His role in Tasmania's 'Black War' do not do much to support the idea of him being 'uncommonly kind' toward Aboriginal people either though. Not to say that he was necessarily all that exceptionally unkind compared to many others of his day either, it's just to say that he definitely did murder a lot of Aboriginal people. It is acknowledged by his own accounts that on one instance he and his group murdered a group of Aboriginal men, women and children, and then shot the survivors he took as prisoners who were too wounded to keep up.

Choosing not to celebrate and honour the name of John Batman doesn't erase history, and it certainly doesn't whitewash it either (I cannot stress enough how poor a choice of words that is for acknowledging Aboriginal perspectives on our shared history!). What it does do though is show that the people in this community perhaps aren't as keen to celebrate a murderer as they used to be. I'm not at all sure why that is such a controversial thing?

Changing place names, or changing the date of Australia Day, doesn't erase the history that they represent it just acknowledges the changing attitudes our country has to the brutal reality of our colonial past. The same colonial past that it is worth noting had no problem with renaming so many places, animals, and people that already had names to begin with. Hopefully, sometime soon, such changes may even go as far as to acknowledge the brutal reality of present colonialism too.

More importantly though, I don't just think dates or place names within Australia should change, I think Australia itself should change. I would like it to be a country that doesn't want to celebrate and honour the invasion of Australia and the subsequent wars, massacres, and ongoing dispossession and exploitation of Aboriginal people and lands. That doesn't mean I want us to forget that it happened, or remove it from the history books; I just don't think it should be so blindly celebrated.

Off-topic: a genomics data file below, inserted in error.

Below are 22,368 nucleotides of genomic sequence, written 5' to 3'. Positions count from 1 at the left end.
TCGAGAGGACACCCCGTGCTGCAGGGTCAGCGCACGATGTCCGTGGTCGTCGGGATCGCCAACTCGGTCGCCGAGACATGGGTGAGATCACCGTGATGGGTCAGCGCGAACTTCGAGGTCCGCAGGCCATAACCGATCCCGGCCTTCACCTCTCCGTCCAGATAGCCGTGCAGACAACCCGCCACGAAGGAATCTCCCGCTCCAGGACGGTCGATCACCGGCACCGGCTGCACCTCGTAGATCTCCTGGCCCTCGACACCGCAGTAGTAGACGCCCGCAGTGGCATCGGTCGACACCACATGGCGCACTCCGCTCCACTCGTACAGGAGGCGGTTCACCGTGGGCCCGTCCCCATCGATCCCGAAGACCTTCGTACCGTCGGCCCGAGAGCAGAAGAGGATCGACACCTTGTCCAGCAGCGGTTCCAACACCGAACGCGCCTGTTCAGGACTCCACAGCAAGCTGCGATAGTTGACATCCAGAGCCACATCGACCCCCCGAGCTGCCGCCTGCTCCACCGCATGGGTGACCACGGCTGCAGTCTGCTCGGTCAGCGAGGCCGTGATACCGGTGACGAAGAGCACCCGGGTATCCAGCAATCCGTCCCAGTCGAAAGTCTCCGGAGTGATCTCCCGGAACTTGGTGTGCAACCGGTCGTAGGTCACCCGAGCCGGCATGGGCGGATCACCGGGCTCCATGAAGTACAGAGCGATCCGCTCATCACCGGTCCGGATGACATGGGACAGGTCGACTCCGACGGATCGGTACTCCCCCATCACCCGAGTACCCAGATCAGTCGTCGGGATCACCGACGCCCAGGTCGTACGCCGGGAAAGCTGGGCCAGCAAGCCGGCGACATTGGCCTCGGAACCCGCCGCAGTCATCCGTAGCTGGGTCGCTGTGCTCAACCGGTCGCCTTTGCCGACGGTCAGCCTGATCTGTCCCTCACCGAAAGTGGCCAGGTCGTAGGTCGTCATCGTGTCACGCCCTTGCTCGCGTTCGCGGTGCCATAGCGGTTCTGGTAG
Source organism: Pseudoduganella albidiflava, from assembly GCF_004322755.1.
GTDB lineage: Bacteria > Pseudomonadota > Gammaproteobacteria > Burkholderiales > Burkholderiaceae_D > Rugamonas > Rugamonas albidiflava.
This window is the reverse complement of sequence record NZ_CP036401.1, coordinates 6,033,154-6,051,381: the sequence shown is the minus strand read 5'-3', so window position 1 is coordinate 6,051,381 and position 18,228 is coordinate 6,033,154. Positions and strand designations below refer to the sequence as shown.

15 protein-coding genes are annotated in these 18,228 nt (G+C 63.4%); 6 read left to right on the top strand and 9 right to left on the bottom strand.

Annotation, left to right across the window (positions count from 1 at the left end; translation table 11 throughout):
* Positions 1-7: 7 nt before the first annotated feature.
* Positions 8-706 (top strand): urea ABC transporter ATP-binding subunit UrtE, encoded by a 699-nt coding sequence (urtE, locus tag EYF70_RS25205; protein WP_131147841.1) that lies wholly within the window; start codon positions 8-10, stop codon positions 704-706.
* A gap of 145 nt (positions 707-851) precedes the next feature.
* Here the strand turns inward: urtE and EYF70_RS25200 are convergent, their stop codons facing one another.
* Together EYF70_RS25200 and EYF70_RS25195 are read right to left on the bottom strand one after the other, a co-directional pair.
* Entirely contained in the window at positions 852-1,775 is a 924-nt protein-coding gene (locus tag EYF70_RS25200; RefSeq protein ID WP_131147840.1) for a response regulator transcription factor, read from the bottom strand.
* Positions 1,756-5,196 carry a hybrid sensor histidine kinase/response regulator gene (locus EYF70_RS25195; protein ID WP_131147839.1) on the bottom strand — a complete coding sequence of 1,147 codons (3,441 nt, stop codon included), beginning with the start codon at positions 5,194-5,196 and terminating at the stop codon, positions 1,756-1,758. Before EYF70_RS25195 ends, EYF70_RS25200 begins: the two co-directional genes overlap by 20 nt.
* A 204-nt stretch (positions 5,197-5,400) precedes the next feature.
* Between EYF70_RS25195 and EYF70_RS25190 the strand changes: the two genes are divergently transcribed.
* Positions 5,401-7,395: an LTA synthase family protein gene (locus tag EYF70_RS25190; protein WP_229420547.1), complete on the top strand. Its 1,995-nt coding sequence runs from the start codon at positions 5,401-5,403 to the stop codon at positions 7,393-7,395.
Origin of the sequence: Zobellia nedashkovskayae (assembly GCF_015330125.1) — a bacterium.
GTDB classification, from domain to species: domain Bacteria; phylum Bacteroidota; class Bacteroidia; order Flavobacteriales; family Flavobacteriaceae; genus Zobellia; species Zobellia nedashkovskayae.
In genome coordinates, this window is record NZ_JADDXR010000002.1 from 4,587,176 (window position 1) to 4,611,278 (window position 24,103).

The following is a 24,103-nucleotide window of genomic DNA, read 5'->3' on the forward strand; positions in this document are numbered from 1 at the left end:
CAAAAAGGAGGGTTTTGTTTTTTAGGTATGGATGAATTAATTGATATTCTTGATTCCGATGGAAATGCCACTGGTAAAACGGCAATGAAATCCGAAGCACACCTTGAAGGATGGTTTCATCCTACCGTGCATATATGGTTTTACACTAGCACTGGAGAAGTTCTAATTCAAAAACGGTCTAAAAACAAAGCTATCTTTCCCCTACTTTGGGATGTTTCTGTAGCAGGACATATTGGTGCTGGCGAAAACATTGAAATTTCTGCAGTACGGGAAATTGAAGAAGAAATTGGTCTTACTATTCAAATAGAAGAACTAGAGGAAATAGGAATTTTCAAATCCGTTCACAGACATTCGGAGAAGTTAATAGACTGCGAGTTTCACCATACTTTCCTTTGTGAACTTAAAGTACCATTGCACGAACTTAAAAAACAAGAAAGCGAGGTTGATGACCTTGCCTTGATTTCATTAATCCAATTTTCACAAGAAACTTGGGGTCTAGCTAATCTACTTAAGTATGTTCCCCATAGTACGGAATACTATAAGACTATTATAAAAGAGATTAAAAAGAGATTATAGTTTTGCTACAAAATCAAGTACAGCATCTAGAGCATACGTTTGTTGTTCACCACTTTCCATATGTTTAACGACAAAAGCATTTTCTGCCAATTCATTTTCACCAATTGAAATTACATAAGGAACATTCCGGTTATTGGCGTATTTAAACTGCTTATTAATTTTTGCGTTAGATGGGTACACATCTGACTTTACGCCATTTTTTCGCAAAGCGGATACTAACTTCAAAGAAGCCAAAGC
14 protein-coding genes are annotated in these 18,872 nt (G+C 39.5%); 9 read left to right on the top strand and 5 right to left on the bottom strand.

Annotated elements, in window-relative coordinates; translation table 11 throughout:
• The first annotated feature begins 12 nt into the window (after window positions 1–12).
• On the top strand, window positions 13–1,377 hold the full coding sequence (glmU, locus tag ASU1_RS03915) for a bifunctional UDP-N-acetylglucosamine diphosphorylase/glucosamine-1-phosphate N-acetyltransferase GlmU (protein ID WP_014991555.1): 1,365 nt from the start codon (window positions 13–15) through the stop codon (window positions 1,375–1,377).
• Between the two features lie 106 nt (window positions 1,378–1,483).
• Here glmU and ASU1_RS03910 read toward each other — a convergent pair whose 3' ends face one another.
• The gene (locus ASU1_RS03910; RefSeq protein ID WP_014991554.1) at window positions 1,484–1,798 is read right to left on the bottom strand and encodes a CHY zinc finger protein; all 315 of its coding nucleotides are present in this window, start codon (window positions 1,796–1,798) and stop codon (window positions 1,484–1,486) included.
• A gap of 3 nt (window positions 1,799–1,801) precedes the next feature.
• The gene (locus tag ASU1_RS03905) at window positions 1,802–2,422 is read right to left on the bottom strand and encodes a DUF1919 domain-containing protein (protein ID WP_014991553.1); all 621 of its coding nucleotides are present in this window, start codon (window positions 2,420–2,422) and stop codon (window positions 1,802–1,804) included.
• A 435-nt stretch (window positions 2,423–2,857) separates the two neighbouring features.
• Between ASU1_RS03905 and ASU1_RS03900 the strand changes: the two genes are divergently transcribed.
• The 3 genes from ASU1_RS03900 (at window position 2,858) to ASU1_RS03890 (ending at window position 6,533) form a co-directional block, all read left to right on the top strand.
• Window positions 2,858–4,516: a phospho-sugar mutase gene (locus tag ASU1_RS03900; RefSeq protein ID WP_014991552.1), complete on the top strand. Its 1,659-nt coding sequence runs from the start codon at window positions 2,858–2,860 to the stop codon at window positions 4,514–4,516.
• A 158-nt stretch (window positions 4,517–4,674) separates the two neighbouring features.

That is the problem I have with superficially positive-seeming changes. They are symbolic, and symbols are fine if they symbolise actual things. Symbolic change on its own can actually be dangerous though if you do not make the necessary changes to give meaning to the symbol. Those little stick figures on toilet doors, for example, are important symbols, but if I go to open the door and find there isn't actually a toilet in there then I would be pretty frustrated. Symbols need to symbolise something real, or else they are misleading and potentially dangerous to those who believe the symbols are true.

The same frustration is there when a council flies an Aboriginal flag out the front but refuse to give acknowledgements of country, or actually do anything meaningful to support or empower their Aboriginal community. Or when a Federal government wants to recognise Aboriginal people in the Constitution while they also try to further water down the Native Title Act, refuses to add justice targets to their Closing the Gap reports, and doesn't want to give back the $600m in funding cuts they took for no good reason.

In Australia, we all too often confuse symbolism with doing the thing that the symbol represents. Walking across bridges, acknowledging country, not having racist slurs in place names, these are not victories, they are symbols. The job is not done when we put the symbol in place, the job only begins then. We are symbolising our intent to actually do the work to make meaningful changes.

So, while I do agree that not naming an electorate after someone who brutally murdered Aboriginal people is still a nice gesture, especially if it is what the local community have called for. I just hope that it is symbolic of listening to the local community on other important matters like land management, treaty, self determination, employment, funding for Indigenous run organisations and peak bodies, incarceration, health, housing, and education.